Friday, December 7, 2012

The Art of Saying No

11 For the grace of God has appeared that offers salvation to all people. 12 It teaches us to say “No” to ungodliness and worldly passions, and to live self-controlled, upright and godly lives in this present age,
Titus 2:11-12

Some people are very good at saying no to things. They approach offers skeptically, and are able to quickly not commit to multitudes of things. I am on the opposite side of the spectrum of these individuals. I struggle to say no, and more often (unless in highly unusual cases) say Yes. To practically every opportunity, event and chance that comes my way. I also am notorious for saying yes when people ask me to donate money. Partially because I get excited about so many things, that I can see positive opportunity and a window to contribute in so many things! And for my enthusiasm, I do live a very exciting and dynamic life. I love all the things I am involved in, I love excelling and trying new things and making a difference.

And there is some virtue sometimes to being active, busy and involved. Activity can breed courage, a sense of purpose, an ability to do more than what one thought previously possible. It is healthy to be up to things in life, to challenge yourself to move ahead with rigor.

In times of great stress or adversity, it's always best to keep busy, to plow your anger and your energy into something positive. –Lee Iacocca


Inaction breeds doubt and fear. Action breeds confidence and courage. If you want to conquer fear, do not sit home and think about it. Go out and get busy. –Dale Carnegie


Lately however I have discovered saying yes to everything is leading me astray. By saying yes to so much, I lead myself to be overcommitted, overworked, overwhelmed and overall less effective. By saying yes I cram my schedule with so many things I hardly leave myself a chance to breathe, much less sleep, eat healthy and rest. The quote below unfortunately speaks to my condition:

A man too busy to take care of his health is like a mechanic too busy to take care of his tools. –Spanish Proverb

I sometimes find myself praying- God let it all slow down, let me get through this- when my crazy schedule is not only fully my fault, but also when I do get a chance to breathe, I fill up my time with more things! I am my own worst enemy on this front.

I think my pace in life stems in some ways from a fear of missing out. Fear of failure. Fear of not making a difference in the world. John had the courage to tell me last night (while I was stressed working on something until midnight) that these fears are all fairly self-serving and self-centered. And he is right- as much as I am genuinely excited about giving to others and living my life for God- the way I am living my life and prioritizing my motivations right now is not reflective of this at all. And I don’t always take things on for selfless reasons.
“Beware of the barrenness of a busy life” -Socrates

My stereotypical way of dealing with this problem is to commit to more. To say Yes to other things to try to solve the problem, or to just charge through it and get as much done out of what I have committed to as I can. Really, what I need to start practicing is to say no. To say no to things- and to stop feeding into the fear I would be missing out. The truth is, I will need to learn to say no if I want to lead a great life, to make a genuine difference, to give my life up to God. And I need to realize that part of living my life for God is practicing saying no every day. And in some ways, by saying no to other things I am saying yes to him. To allow myself the space to be filled with things I would not necessarily expect.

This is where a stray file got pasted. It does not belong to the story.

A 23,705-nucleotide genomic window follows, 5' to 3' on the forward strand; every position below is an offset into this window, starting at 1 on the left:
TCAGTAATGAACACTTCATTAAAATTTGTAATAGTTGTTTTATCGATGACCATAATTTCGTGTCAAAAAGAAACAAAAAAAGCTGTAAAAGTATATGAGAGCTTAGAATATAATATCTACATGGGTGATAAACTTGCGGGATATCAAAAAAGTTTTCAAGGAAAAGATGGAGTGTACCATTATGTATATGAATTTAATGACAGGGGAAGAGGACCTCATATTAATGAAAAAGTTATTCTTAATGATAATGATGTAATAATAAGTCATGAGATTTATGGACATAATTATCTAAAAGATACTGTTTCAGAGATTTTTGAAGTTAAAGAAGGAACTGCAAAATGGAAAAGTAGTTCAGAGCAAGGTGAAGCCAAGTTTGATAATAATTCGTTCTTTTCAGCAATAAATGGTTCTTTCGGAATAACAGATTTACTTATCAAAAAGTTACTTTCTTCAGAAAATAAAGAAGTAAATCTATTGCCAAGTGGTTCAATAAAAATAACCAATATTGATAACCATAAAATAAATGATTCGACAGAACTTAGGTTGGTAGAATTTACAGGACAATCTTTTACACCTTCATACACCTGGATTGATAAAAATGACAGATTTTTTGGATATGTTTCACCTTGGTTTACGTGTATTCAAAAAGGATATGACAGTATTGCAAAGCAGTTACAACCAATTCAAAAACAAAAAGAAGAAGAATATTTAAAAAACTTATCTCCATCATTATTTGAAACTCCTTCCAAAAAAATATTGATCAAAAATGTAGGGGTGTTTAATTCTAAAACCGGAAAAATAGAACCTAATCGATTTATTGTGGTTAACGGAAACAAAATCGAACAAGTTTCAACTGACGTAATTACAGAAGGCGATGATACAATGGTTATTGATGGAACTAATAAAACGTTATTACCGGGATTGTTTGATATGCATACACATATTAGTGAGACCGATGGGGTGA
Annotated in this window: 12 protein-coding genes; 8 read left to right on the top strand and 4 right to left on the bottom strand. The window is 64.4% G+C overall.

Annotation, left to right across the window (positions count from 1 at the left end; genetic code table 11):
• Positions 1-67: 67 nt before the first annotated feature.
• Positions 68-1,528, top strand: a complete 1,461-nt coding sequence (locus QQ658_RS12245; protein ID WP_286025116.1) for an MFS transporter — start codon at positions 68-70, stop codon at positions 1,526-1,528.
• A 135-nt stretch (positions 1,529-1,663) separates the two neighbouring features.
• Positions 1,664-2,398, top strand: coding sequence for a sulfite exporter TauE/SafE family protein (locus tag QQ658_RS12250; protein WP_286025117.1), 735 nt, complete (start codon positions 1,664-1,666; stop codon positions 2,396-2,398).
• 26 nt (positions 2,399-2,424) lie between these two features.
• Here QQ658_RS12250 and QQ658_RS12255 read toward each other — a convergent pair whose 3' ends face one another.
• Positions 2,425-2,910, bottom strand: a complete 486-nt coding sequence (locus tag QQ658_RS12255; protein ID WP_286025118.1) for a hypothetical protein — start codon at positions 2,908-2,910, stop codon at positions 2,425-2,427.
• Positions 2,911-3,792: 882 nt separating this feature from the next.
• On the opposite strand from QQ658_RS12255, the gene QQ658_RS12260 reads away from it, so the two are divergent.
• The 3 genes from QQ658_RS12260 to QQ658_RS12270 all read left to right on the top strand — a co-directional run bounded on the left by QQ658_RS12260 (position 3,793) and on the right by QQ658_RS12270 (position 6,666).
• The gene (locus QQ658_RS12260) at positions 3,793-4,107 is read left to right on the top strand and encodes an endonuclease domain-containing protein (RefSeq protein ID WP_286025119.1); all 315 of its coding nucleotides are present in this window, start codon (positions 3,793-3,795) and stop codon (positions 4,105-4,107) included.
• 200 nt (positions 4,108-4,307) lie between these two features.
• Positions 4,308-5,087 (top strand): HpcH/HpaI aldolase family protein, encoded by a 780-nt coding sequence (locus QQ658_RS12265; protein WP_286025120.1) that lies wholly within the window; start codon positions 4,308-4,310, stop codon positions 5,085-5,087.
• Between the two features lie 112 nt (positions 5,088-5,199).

In this conversation, I pray for discernment, wisdom, and the courage to live my life differently than how I have been.


  1. oh, I am with you. I often just wish, wish, wish I didn't have to sleep. Then, it seems, I could get everything I wanted to get done in a day done!! I sleep too little, but I also love being busy so I have just accepted lack of sleep! I feel totally unable to say "no" to something I want to do . . .I always seem to make it all fit, but sometimes my family does not appreciate this so much and there have been times when I really wished I could say no.

  2. Just finished a book called "A Life of Being, Having and Doing Enough" by Wayne Muller. One of his points is that the speed of the human heart cannot possibly keep up with ever increasing mind-driven technologies. The slower, more ancient and eternal pace of the deeper aspects of the human heart cannot keep up with the pace of the mind. There is time needed to process emotions, spirituality, friendship, trust and love. If we pack our days with constant action and commitments piled on top of each other, there is no way for the emotional processing and harvesting of wisdom from these experiences. Our minds race along very fast, but our inner self cannot always keep pace. So it seems better to seek a balance of activities and actions, and learning to say no and to even allow for some measure of a margin in life takes discernment and self discipline. Part of this is for ourselves, and part of this is for the other significant people in our lives who depend on us to be fully present for them.

  3. So recognizable Kelsie. If I am honest, in so much of my exhausting busyness doing "good" I often was inwardly thinking, "Look God at how much good I am doing for you" and somehow seeking His acknowledgement. But, I now know that sometimes His response is "But I didn't ask you to do any of those things". I am too busy to pray and reflect on where my energy and talents should be spent. "To obey is better than sacrifice".